Ethiopia is known for many things. It is home to many world-renowned and stunning natural wonders – most active volcanoes, highest peaks, extreme temperatures, and unique wildlife. It is Queen Sheba’s original home and it is also among the first places ever inhabited by humans. It is, therefore not surprising to discover traces of human’s early existence here – archaeological findings and well-preserved relics – being the cradle of a 3,000-year-old culture.
Among the ancient culture that UNESCO is trying to protect in this part of the world are King Lalibela’s 11 rock-hewn churches called monolithic churches. These are churches carved from a single (mono) block of stone (“lith”). Human interest is taking a lot of tourists in these sites so that many are worried too much commercialism and tourism can damage these amazing medieval structures. These make a lot of people ask the question “Is tourism undercutting Ethiopia’s rock-hewn churches?” Find out more about it from this article by Finlo Rohrer and posted in BBC – Travel Feature.
“After the 1991 fall of dictator Mengistu Haile Mariam made Ethiopia more amenable to visitors, hardy tourists started to make their way to the remote town of Lalibela, perched in Ethiopia’s Lasta mountains at 2,600m. The town is home to 11 medieval rock-cut churches so revered, Unesco included them on the original World Heritage list in 1978 – a list of then only 12 sites, which now has grown to 981. Yet as more travellers have followed, some are starting to worry that increased commercialisation is eroding the area’s unique atmosphere.
According to local history, Lalibela’s churches were the grand project of early 13th-century King Lalibela, although archaeologists believe that some of the churches, including the imposing Bet Gebriel-Rafael and the nearby Bet Mercurios, were built five centuries earlier, under the rule of the Axumite Empire.”
The best experience comes to those who will visit the most impressive of the lot, Bet Giyorgis (or St.George) in mid-January when a throng of worshippers in white gather. The church lies in 15m-deep crevice and was carved out of a unique piece of pink, solid rock. It has no bricks, blocks, and with no signs of joints. This was built by digging deep into the outcrop and carving a furrow around the huge rock to sculpt the monolith.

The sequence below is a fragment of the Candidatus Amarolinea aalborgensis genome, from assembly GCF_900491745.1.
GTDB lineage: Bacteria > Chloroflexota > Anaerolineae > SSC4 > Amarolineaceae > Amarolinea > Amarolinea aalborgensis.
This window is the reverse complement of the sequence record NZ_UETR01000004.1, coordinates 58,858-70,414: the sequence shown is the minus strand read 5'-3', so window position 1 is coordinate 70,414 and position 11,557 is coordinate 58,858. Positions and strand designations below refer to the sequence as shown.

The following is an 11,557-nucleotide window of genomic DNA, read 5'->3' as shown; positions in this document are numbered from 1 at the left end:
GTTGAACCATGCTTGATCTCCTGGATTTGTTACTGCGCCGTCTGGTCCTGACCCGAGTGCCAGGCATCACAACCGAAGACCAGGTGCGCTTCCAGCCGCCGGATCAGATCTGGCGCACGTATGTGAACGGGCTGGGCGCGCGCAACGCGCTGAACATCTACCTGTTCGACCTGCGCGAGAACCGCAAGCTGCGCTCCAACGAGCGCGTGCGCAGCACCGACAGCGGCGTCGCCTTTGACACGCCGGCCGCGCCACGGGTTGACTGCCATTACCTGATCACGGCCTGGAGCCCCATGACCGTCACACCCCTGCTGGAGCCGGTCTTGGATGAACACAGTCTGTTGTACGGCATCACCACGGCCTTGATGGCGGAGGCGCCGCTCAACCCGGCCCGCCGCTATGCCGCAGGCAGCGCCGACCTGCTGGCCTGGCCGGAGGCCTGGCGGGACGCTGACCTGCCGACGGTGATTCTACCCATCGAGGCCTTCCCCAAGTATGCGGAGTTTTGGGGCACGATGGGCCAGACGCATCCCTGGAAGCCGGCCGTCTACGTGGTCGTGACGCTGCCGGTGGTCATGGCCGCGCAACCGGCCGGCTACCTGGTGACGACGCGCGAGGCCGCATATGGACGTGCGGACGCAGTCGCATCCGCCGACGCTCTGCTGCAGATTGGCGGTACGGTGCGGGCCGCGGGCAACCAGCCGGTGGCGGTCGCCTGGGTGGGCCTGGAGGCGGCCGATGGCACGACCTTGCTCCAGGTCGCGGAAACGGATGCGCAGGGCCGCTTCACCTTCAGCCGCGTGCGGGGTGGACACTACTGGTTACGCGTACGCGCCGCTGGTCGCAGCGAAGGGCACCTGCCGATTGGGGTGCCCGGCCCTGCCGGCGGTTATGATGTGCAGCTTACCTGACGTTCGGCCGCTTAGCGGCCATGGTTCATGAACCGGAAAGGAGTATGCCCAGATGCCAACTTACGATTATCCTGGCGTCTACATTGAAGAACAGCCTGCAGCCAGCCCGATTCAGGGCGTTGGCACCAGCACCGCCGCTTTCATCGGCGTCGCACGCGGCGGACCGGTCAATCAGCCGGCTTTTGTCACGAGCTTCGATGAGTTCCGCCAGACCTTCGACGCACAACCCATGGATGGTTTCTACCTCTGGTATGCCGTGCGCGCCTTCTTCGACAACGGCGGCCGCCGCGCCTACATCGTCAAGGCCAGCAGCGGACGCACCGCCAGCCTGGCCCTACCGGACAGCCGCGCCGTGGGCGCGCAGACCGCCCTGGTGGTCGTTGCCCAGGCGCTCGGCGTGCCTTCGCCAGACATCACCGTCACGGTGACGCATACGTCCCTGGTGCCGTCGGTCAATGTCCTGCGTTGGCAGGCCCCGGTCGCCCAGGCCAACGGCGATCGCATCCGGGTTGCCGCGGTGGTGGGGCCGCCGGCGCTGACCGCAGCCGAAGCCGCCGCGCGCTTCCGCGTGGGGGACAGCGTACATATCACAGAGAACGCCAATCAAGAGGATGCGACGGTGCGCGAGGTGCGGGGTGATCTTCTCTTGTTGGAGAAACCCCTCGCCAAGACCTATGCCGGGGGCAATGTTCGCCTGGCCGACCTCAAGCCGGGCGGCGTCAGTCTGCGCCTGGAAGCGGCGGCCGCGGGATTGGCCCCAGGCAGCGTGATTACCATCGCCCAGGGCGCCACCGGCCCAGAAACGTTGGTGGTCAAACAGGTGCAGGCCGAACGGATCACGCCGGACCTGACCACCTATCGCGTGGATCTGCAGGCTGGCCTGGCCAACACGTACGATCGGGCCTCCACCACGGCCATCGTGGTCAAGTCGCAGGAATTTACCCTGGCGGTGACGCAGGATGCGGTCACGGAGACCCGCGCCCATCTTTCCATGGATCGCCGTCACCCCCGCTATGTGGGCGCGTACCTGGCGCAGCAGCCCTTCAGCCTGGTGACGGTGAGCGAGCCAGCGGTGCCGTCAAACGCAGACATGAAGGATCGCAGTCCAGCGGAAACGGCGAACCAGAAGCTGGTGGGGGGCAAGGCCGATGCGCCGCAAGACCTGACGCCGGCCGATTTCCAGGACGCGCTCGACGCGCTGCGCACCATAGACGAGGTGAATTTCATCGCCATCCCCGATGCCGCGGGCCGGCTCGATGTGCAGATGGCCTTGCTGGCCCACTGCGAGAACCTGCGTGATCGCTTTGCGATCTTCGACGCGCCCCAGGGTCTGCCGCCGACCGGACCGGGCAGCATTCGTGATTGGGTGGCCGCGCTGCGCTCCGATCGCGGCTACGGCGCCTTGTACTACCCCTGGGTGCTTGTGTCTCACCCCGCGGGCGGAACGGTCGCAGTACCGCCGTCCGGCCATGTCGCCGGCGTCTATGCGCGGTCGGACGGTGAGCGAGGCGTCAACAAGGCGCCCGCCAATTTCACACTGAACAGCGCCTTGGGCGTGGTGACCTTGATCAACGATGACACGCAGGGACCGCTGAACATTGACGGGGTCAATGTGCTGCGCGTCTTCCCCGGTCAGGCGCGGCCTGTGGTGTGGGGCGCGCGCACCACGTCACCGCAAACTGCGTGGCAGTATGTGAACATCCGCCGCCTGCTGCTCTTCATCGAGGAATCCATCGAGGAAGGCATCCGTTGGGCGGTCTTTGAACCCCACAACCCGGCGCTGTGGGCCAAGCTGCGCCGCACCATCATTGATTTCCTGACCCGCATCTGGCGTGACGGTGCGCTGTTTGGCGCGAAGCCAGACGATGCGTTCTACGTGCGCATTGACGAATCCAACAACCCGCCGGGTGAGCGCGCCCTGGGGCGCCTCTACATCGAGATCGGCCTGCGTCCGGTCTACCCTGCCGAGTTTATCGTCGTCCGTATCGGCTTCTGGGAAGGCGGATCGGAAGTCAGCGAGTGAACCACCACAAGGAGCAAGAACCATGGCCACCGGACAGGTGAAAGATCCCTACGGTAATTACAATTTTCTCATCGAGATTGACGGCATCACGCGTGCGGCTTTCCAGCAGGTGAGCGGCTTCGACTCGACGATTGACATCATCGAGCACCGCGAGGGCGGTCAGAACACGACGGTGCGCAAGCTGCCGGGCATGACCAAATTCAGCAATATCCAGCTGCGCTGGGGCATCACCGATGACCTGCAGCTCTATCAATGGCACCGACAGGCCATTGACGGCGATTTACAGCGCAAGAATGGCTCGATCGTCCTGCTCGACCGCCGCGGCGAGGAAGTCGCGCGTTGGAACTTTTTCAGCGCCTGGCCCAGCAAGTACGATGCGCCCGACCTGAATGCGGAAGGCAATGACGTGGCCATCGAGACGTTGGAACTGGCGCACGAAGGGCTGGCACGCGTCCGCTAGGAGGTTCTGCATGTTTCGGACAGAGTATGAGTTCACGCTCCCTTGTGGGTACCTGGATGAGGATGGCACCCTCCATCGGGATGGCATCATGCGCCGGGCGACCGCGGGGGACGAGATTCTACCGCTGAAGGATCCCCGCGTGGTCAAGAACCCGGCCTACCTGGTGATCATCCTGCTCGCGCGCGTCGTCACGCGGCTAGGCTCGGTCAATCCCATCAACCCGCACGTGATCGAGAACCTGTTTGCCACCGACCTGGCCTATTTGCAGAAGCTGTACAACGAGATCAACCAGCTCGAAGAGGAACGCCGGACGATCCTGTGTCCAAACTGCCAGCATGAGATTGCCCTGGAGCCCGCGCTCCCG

The Tigray region, the seat of Axumite civilization, is also home to unique sculpts of rock-hewn churches such as the Monastery of Debre Damo. Instead of digging deep into outcrops, these monoliths were carved sideways. To get to the church, you need to climb 15m-high using a leather rope. Unlike the Lalibela churches that are more accessible, Tigray monolith churches are harder to access with its mountainous backdrop and the remote setting.
If you are wondering how commercialized these rock-hewn churches are, you only need to check out how much they charge the visitors wanting to go inside for a tour. Realizing the potentials of these UNESCO sites, don’t be surprised if the price has gone up threefold since 2013 from 350 to 950 birr covering 11 rock-hewn churches spread out in four days. This is definitely a lot costlier than other world-renowned tourist sites such as Sistine Chapel and Vatican Museums for 16 euros or 415 birr, or London’s St Paul’s Cathedral’ 16 pounds (505 birr). There are even churches that tourists can visit for free – Blue Mosque in Istanbul and Notre Dame Cathedral in Paris.
If it makes you feel better, know that the annual income of these 11 rock-carved churches in the amount of about 40 million birr is being used to sustain church operations and projects (building homes for the homeless and community work) as well as to pay for security, cleaning and maintenance of the churches. “The national hierarchy of the church (also) takes a 20% cut.”
The bottom line is that, this immense revenue is a proof of the “touristification” of Lalibela churches. The marked increase in tourism activity is impinging a lot of changes in its immediate environment, its people and culture. Expect “touristification” to grow and even extend in Tigray. After marveling at the extraordinary and majestic appeal of these churches, and the throng of tourists willing to pay the fees to grab the opportunity to become a part of history, you too will ask: Won’t tourism undercut Ethiopia’s rock-hewn churches?